**How do you tell if an equation has no real solution?**

The constants are the numbers alone with **no** variables. **If** the coefficients are the same on both sides then the sides will not equal, therefore **no solutions** will occur. Use distributive property on the right side first.

**What is a discriminant value?**

A **discriminant** is a **value** calculated from a quadratic equation. It use it to ‘discriminate’ between the roots (or solutions) of a quadratic equation. A quadratic equation is one of the form: ax^{2} + bx + c. The **discriminant**, D = b^{2} – 4ac. Note: This is the expression inside the square root of the quadratic formula.

**What to do if the discriminant is negative?**

This relationship is always true: **If** you **get** a **negative** value inside the square root, then there **will** be no real number solution, and therefore no x-intercepts. In other words, **if** the the **discriminant** (being the expression b^{2} â€“ 4ac) has a value which is **negative**, then you won’t have any graphable zeroes.

**How do you find roots of an equation?**

The **roots** of any quadratic **equation** is given by: x = [-b +/- sqrt(-b^2 – 4ac)]/2a. Write down the quadratic in the form of ax^2 + bx + c = 0. If the **equation** is in the form y = ax^2 + bx +c, simply replace the y with 0. This is done because the **roots** of the **equation** are the values where the y axis is equal to 0.

**How do you prove that a quadratic equation is always positive?**

**equation**axÂ²+bx+c,

As the discriminant is negative, the **quadratic equation** has no real root. And if we put x=0, then the **equation** will be 5 which is **positive** so the **equation** totally lies above the real axis. So the sign of the **equation** is same as the sign of a i.e **positive**.

**What is the discriminant calculator?**

A **real** number x will be called a **solution** or a root if it satisfies the equation, meaning . It is easy to see that the roots are exactly the x-intercepts of the quadratic function. , that is the intersection between the **graph** of the quadratic function with the x-axis.

**How do you find the sign of a quadratic equation?**

When x be real then, the **sign** of the **quadratic** expression ax^2 + bx + c is the same as a, except when the roots of the **quadratic equation** ax^2 + bx + c = 0 (a â‰ 0) are real and unequal and x lies between them.

**How does the discriminant determine the nature of the roots?**

The **discriminant** is defined as Î”=b2âˆ’4ac. This is the expression under the square **root** in the quadratic formula. The **discriminant** determines the **nature of the roots** of a quadratic equation. If Î”â‰¥0, the expression under the square **root** is non-negative and therefore **roots are** real.

**How does the discriminant determine the nature of the roots?**

**equation**axÂ²+bx+c,

As the discriminant is negative, the **quadratic equation** has no real root. And if we put x=0, then the **equation** will be 5 which is **positive** so the **equation** totally lies above the real axis. So the sign of the **equation** is same as the sign of a i.e **positive**.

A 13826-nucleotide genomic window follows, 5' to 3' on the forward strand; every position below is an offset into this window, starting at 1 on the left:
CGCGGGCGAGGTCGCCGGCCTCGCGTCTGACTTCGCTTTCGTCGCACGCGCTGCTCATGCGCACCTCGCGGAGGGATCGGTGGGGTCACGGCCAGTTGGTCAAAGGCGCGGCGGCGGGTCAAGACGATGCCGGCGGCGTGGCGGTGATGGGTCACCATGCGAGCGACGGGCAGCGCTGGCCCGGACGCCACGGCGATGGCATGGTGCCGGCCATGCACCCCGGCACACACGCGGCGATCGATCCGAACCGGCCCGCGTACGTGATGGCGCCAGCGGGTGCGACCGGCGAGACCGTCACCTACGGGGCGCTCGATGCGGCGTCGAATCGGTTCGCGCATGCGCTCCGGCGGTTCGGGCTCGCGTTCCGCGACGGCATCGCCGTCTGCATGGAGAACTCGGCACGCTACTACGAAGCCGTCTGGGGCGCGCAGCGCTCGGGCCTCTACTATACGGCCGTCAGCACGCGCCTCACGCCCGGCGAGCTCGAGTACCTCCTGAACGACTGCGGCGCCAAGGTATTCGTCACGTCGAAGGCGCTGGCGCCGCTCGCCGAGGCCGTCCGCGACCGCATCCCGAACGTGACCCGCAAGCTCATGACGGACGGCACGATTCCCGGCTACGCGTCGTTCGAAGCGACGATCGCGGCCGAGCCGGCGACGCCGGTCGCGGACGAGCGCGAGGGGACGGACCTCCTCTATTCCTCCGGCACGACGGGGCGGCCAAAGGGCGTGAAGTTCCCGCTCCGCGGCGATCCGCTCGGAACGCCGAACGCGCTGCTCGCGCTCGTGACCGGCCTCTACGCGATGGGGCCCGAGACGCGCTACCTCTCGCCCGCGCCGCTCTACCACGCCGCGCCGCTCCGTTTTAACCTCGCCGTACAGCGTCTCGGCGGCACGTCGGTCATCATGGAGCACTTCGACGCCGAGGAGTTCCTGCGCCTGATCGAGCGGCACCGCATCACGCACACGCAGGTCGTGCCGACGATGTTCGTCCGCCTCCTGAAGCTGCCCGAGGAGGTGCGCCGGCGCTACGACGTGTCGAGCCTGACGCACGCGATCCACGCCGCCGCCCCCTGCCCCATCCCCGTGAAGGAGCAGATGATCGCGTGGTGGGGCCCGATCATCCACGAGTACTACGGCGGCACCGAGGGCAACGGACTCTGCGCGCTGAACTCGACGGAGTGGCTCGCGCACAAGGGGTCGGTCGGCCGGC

**What is quadratic equation in math?**

In **math**, we define a **quadratic equation** as an **equation** of degree 2, meaning that the highest exponent of this function is 2. The standard form of a **quadratic** is y = ax^2 + bx + c, where a, b, and c are numbers and a cannot be 0. Examples of **quadratic equations** include all of these: y = x^2 + 3x + 1.

**Which is the graph of a quadratic equation that has a negative discriminant?**

Answer: The correct graph is D. then the graph will intersect the **x-axis** in one point. then the graph won’t intersect the **x-axis** because it will not have real roots.

**What is the axis of symmetry?**

The graph of a quadratic function is a parabola. The **axis of symmetry** of a parabola is a vertical line that divides the parabola into two congruent halves. The **axis of symmetry** always passes through the vertex of the parabola . The x -coordinate of the vertex is the equation of the **axis of symmetry** of the parabola.

**How do you find the discriminant of a graph?**

ax^{2} + bx + c = 0 is the equation of a parabola. The **discriminant** is b^{2} – 4ac, which you **find** in the quadratic formula: x = [-bÂ±âˆš(b^{2}-4ac)]/2a. The **discriminant** shows you the type and number of solutions of the **graph**.

**What are real solutions on a graph?**

Answer: The correct graph is D. then the graph will intersect the **x-axis** in one point. then the graph won’t intersect the **x-axis** because it will not have real roots.

**What does B 2 4ac tell you?**

The discriminant **is** the expression **b ^{2}** –

**4ac**, which

**is**defined for any quadratic equation ax

**+ bx + c = 0. If**

^{2}**you**get 0, the quadratic will have exactly one solution, a double root. If

**you**get a negative number, the quadratic will have no real solutions, just two imaginary ones.

**What is the value of the discriminant for the quadratic equation?**

A **real** number x will be called a **solution** or a root if it satisfies the equation, meaning . It is easy to see that the roots are exactly the x-intercepts of the quadratic function. , that is the intersection between the **graph** of the quadratic function with the x-axis.